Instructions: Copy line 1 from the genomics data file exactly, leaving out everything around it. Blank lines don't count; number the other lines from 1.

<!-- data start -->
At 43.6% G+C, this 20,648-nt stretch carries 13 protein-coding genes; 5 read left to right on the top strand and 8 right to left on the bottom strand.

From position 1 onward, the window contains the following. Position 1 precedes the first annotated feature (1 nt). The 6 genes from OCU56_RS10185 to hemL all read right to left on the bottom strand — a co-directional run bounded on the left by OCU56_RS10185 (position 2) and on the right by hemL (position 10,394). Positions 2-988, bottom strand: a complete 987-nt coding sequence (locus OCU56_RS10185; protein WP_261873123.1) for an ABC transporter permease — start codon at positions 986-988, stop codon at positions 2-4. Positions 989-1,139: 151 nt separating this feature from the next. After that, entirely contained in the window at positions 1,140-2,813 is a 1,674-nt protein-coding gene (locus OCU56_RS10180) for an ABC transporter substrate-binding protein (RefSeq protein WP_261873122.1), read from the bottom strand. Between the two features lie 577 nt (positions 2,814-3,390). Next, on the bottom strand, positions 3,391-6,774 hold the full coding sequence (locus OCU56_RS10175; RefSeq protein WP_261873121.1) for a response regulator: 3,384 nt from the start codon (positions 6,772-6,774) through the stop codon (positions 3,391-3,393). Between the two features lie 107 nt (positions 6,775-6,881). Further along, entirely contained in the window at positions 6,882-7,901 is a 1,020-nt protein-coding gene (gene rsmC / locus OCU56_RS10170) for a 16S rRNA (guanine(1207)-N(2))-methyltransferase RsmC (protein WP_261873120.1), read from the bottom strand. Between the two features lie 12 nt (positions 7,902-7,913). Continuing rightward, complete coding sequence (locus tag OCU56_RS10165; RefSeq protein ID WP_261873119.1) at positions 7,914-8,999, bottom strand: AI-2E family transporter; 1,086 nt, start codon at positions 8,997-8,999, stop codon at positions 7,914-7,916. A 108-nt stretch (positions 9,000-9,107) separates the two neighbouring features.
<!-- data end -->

At 43.6% G+C, this 20,648-nt stretch carries 13 protein-coding genes; 5 read left to right on the top strand and 8 right to left on the bottom strand.